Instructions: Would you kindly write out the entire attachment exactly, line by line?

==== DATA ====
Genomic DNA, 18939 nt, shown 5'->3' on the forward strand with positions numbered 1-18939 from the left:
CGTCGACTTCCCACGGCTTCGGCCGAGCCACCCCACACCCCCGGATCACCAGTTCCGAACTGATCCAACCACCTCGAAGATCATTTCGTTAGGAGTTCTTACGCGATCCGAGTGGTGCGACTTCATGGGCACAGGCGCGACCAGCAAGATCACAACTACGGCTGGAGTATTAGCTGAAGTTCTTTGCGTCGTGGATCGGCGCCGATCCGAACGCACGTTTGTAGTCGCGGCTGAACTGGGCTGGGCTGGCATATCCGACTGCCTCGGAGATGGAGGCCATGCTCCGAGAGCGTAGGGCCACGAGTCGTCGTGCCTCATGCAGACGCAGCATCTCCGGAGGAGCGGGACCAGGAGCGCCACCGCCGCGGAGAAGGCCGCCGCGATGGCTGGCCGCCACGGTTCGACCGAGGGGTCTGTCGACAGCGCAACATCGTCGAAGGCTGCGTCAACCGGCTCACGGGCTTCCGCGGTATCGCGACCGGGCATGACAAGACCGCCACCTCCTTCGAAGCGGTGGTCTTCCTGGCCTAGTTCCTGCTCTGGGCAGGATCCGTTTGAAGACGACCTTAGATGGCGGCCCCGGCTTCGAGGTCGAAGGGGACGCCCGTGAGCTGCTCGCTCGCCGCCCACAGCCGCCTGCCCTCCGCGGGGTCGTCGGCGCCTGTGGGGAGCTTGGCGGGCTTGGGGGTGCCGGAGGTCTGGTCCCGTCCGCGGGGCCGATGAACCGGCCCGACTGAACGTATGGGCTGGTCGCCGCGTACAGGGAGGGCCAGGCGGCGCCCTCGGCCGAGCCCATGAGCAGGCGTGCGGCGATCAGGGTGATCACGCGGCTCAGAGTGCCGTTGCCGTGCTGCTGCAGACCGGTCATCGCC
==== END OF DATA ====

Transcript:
Genomic DNA, 18939 nt, shown 5'->3' on the forward strand with positions numbered 1-18939 from the left:
CGTCGACTTCCCACGGCTTCGGCCGAGCCACCCCACACCCCCGGATCACCAGTTCCGAACTGATCCAACCACCTCGAAGATCATTTCGTTAGGAGTTCTTACGCGATCCGAGTGGTGCGACTTCATGGGCACAGGCGCGACCAGCAAGATCACAACTACGGCTGGAGTATTAGCTGAAGTTCTTTGCGTCGTGGATCGGCGCCGATCCGAACGCACGTTTGTAGTCGCGGCTGAACTGGGCTGGGCTGGCATATCCGACTGCCTCGGAGATGGAGGCCATGCTCCGAGAGCGTAGGGCCACGAGTCGTCGTGCCTCATGCAGACGCAGCATCTCCGGAGGAGCGGGACCAGGAGCGCCACCGCCGCGGAGAAGGCCGCCGCGATGGCTGGCCGCCACGGTTCGACCGAGGGGTCTGTCGACAGCGCAACATCGTCGAAGGCTGCGTCAACCGGCTCACGGGCTTCCGCGGTATCGCGACCGGGCATGACAAGACCGCCACCTCCTTCGAAGCGGTGGTCTTCCTGGCCTAGTTCCTGCTCTGGGCAGGATCCGTTTGAAGACGACCTTAGATGGCGGCCCCGGCTTCGAGGTCGAAGGGGACGCCCGTGAGCTGCTCGCTCGCCGCCCACAGCCGCCTGCCCTCCGCGGGGTCGTCGGCGCCTGTGGGGAGCTTGGCGGGCTTGGGGGTGCCGGAGGTCTGGTCCCGTCCGCGGGGCCGATGAACCGGCCCGACTGAACGTATGGGCTGGTCGCCGCGTACAGGGAGGGCCAGGCGGCGCCCTCGGCCGAGCCCATGAGCAGGCGTGCGGCGATCAGGGTGATCACGCGGCTCAGAGTGCCGTTGCCGTGCTGCTGCAGACCGGTCATCGCC